Potter Street has a long section with no traffic light. The area has become more developed with residential construction in recent years, but still no lights — even though Bromley says he contacted Dunn, from whom he said he feels he basically got “disinterest.” 

“At first, I had to describe to him where I was talking about because he had no idea,” he said. “I got a little upset with him, saying you’re a ward councilor. It’s your duty to know where the areas are. You don’t have to know every single house in your ward, but at least the areas.”

Dunn did not return a phone call to The Light regarding Bromley’s comments.

Bromley and I walked by the massive Shawmut Village low-income housing development in his neighborhood. The development is directly adjacent to the single-family street he lives on, and he says he has no problem with it. The Housing Authority vehicles are always there, he said, and the development is clean, quiet and there is no crime associated with it that he knows of.

Bromley rattled off other issues in this western part of Ward 3 that he is concerned about, like the speed of the traffic on Rockdale and the lack of a nearby playground. They are advocating for one to be built just over the Ward 5 line at the Carter Brooks school, he said.

An amateur historian, Bromley can tell you interesting facts, like the Ward 3 spot near the water tower where the colonists fled the British during the Revolution. He may be best known to city residents for his work for many years as one of the administrators that built up the military museum at Fort Taber into a success. 

You can help keep The Light shining with your support.

Bromley’s biography reads like a lesson in loyalty. He purchased his current house because it had an accessible bathroom for his disabled wife, who then died just three days after he had passed papers.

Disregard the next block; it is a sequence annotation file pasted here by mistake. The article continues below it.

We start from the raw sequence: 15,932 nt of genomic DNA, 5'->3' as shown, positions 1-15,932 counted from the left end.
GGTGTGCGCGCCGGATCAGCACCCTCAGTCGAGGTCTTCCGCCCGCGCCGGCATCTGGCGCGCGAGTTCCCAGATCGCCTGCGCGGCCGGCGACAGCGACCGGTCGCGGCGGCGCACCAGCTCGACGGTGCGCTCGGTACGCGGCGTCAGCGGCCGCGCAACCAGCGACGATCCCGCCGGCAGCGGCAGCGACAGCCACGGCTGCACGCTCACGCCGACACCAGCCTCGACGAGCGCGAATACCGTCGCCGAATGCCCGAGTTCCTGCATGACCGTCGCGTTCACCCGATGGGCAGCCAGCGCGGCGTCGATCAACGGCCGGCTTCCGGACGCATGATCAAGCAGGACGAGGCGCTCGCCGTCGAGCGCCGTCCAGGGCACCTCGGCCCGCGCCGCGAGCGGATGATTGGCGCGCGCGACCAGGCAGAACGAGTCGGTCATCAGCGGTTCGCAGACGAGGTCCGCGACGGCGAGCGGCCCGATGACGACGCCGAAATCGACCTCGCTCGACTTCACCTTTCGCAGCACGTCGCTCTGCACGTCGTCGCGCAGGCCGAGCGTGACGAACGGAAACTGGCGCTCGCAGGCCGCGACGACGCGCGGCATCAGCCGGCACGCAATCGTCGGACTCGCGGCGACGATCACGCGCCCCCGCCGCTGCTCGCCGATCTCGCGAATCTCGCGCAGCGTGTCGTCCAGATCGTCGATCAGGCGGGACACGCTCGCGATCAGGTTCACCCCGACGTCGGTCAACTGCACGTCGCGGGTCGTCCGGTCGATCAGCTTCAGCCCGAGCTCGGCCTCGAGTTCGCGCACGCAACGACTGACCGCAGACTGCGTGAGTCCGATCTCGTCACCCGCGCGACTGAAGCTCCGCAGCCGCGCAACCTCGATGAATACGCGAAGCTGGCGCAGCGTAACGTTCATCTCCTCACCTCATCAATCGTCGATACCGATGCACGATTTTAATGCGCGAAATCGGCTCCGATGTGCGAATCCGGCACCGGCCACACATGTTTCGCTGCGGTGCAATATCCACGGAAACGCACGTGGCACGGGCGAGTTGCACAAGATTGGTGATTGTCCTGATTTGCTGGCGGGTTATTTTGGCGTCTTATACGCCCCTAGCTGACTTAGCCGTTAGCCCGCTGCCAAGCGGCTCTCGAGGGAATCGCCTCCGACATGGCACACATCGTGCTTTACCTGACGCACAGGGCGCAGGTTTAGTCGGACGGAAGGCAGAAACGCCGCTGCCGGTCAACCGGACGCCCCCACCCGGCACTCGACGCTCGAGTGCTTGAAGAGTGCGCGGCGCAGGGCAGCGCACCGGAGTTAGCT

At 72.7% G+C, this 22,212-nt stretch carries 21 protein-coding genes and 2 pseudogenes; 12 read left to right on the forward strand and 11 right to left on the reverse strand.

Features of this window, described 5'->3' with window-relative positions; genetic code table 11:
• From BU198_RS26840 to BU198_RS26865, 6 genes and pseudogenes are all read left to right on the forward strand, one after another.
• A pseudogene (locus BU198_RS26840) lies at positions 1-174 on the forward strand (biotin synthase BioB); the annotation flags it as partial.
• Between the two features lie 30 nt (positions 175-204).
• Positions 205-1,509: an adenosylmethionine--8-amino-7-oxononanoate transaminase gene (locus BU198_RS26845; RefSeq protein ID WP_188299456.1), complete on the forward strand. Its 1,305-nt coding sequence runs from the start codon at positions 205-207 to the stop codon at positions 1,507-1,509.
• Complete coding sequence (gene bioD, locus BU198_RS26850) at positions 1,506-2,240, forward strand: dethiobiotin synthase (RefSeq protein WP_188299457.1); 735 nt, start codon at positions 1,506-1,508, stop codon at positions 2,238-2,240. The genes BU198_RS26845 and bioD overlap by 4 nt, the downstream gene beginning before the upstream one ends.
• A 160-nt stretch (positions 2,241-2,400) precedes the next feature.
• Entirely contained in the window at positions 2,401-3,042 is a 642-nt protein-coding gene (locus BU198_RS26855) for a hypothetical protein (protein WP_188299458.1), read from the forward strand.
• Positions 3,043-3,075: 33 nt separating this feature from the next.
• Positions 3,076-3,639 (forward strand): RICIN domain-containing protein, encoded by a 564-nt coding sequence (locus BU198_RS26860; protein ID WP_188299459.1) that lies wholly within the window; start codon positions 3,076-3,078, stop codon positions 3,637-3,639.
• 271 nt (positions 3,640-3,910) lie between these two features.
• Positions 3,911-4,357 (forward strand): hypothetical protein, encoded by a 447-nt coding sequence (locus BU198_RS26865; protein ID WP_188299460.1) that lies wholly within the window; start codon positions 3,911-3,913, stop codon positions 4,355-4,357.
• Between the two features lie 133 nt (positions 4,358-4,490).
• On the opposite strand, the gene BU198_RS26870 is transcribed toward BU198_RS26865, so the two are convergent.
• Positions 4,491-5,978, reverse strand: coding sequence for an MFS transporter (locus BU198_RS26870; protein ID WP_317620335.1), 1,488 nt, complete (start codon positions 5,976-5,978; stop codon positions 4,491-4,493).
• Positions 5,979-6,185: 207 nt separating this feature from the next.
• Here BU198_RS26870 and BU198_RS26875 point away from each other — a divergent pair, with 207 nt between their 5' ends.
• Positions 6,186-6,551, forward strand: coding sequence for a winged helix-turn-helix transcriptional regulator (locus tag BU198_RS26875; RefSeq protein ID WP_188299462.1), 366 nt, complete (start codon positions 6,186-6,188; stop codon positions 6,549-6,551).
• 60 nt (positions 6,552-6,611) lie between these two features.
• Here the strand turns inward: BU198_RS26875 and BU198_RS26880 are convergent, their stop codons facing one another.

He doesn’t mention Jacob Ventura’s recent move to the ward and previous runs for political office, but he seems to be alluding to it when he stresses that he himself has lived there all but a few years of his life, and that he is not looking for a political career beyond the ward. 

Ventura has also said his first focus is only on helping the ward with constituent services, but he has made no promises about a future career years down the road.

“I’m not looking for a career because I have my career that I’m winding down. I’m not looking for another mark to put on my resume because I don’t need it,” Bromley said.

“I’m not looking for it, for a bump – ‘OK, I’m going to start here and jump to other political offices.’ I’m not looking for that. I’m just mad about what’s going on. I want to get in and basically right the ship, get it in place, and then be able to move on and pass it on to somebody else.”

Editor’s note: This is one in a series of walking profiles with each of the seven candidates in the Jan. 24 preliminary election for Ward 3 city councilor. Read Jack Spillane’s overview of the race with links to all seven profiles.

Correction: A statement about who the American colonists were fleeing from when they went to the Hathaway Road area was originally incorrect. The correct information is that the colonists were fleeing the British during the Revolution.

Email Jack Spillane at jspillane@newbedfordlight.org.

Thank you to our sponsors

Founding benefactors: Joan and Irwin Jacobs fund of the Jewish Community Foundation, Mary and Jim Ottaway

Bank 5 logo.
Jardim & Marotta logo.
Sylvia Group logo.
Unger LeBlanc logo.

Learn more about our community of individual donors

For questions about donations, contact Chrystal Walsh, director of advancement, at cwalsh@newbedfordlight.org.

For questions about sponsoring The Light, contact Peter Andrews, director of business development and community engagement, at pandrews@newbedfordlight.org.